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WENCA --- 12:21:02 5.3.2008
A letter from Richard P Feynman to David Paterson, February 11, 1976:

I was glad to hear from you. I looked at your enclosure "Traveling in Time," but didn't read beyond the second sentence because I, also, believe that time travel cannot be done, and I thought my colleagues agreed with me. The science fiction writers who have interpreted my view of the positron as an electron going backward in time have not realized that that theory is completely consistent with causality principles, and in no way implies that we can travel backward in time.

Sincerely,
Richard P. Feynman
MOYYO --- 12:16:24 5.3.2008
WENCA: jak jako hovadak? zaslouzenej odpocinek po dobre vykonane praci, to se toleruje :)
WENCA --- 12:13:47 5.3.2008
Richard Feynman, a Nobel Laureate physicist, had an interesting practical test that he applied when reaching a judgment about a new idea: for example, did it explain something unrelated to the original problem. E.g., “What can you explain that you didn’t set out to explain?”and, “What did you discover that you didn’t set out to discover?” In 1938, 27 year old Roy Plunkett set out to invent a new refrigerant. Instead, he created a glob of white waxy material that conducted heat and did not stick to surfaces. Fascinated by this “unexpected” material, he abandoned his original line of research and experimented with this interesting material, which eventually became known by its household name, “Teflon.”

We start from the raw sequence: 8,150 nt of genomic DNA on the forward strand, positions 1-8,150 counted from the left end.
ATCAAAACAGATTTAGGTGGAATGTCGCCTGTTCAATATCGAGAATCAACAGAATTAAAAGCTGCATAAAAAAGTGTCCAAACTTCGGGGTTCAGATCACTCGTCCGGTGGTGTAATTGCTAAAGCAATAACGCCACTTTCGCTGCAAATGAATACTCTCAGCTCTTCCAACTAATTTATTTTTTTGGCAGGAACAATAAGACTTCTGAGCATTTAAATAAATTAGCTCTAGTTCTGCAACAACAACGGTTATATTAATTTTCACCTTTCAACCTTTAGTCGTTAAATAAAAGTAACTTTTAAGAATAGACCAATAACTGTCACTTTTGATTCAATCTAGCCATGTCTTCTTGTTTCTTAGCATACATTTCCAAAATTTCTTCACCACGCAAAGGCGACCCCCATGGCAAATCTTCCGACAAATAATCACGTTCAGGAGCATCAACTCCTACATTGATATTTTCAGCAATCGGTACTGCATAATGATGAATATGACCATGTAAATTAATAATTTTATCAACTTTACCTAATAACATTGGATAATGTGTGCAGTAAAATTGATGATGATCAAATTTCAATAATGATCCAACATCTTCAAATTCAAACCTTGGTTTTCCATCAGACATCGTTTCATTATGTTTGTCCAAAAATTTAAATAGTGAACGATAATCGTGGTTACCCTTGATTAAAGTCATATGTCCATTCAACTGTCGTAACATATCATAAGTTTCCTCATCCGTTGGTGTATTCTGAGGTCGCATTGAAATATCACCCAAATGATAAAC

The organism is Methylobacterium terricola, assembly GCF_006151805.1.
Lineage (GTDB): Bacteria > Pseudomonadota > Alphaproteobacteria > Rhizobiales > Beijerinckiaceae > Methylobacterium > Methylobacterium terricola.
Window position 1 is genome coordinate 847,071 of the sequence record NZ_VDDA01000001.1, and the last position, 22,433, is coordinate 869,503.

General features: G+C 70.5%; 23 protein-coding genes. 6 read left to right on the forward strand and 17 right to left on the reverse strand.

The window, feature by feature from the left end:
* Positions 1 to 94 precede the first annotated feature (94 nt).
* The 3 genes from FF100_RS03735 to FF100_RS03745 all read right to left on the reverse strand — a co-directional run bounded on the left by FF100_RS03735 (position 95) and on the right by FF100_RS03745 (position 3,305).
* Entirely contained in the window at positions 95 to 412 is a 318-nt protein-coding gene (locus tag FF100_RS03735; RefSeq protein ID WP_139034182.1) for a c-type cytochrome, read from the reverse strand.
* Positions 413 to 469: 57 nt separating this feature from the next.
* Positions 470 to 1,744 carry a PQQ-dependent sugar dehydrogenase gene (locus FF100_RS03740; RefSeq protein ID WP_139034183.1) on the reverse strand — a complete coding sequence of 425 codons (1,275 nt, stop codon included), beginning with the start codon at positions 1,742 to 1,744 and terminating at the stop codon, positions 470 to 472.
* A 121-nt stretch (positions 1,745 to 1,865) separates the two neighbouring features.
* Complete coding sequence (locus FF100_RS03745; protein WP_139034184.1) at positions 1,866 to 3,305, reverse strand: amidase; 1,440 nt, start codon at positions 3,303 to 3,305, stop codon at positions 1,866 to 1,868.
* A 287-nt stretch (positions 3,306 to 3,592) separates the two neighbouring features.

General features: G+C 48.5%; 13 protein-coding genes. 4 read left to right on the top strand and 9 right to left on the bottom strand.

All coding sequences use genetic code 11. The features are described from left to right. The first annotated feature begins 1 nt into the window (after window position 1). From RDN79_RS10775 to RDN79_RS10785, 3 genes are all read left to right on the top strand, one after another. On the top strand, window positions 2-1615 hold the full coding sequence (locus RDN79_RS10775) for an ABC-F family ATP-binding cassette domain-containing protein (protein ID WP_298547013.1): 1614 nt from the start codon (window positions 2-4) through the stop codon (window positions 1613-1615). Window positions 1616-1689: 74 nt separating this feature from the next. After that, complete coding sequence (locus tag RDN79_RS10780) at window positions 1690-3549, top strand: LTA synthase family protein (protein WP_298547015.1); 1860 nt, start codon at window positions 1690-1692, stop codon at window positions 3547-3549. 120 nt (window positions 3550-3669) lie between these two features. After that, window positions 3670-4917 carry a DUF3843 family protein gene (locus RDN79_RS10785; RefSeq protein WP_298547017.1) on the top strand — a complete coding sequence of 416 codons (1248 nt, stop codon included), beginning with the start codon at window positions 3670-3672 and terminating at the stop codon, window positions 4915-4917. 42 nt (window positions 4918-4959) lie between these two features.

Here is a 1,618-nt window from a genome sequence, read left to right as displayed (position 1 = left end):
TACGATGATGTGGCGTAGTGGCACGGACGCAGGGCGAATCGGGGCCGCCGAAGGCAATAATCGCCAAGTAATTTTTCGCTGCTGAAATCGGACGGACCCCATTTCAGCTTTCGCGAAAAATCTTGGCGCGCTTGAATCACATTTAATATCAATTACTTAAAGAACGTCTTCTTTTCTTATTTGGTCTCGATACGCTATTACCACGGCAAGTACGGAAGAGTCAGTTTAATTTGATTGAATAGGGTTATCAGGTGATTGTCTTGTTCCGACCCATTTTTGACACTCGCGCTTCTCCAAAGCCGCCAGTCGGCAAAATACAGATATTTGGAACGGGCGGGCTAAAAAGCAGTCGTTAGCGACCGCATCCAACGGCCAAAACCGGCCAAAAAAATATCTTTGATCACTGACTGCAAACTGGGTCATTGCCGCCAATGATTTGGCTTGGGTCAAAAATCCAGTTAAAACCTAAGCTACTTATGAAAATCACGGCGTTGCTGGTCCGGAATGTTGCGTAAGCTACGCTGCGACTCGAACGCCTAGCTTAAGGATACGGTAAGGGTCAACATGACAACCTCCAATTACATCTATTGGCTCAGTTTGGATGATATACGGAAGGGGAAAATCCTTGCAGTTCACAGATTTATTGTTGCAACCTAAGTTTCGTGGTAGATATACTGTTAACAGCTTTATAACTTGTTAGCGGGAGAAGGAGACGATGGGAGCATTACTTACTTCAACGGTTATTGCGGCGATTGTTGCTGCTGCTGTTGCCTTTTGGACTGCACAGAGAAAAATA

WENCA --- 11:34:45 5.3.2008
SANCHA: Tak jsem si to prelozil taky, ale nejak si to nemuzu predstavit. :)
MOYYO: Zas takovej hovadak to snad neni. :)
SANCHA --- 10:52:29 5.3.2008
kolmo na podlahu :)
MOYYO --- 10:14:22 5.3.2008
to zni jako kdyz chrape na stole :)
WENCA --- 8:03:52 5.3.2008
In Oslo, I believe at the city hall where they award the nobel prize laureates every year, on the wall are portraits of all of them from the first to the most recent. And you can travel from one end of the hall admiring all of these stately looking gentlemen (and a bit later on women as well). I'm sure you can imagine it, as one travels from photo to photo and you would see all of these old guys in suits looking very posh and proper, each with their heads either staring directly at you or at a 45 degree angle to the right - one after the other, exactly the same, they begin to blend together. Of course as "time goes by" the people in the portraits begin to get more relaxed, wearing less formal suits instead of the tuxedos of their predecessors, smiling a bit more often than frowning. But eventually, you get to one portrait that is just completely different from all the others. This portrait just catches your eye and doesn't let it go. This is Richard Feynman, with his head resting on an oak desk, perpendicular to the floor.

Muze mi nekdo pls prelozit tu posledni, tucnou vectu? Dost by me to zajimalo. :)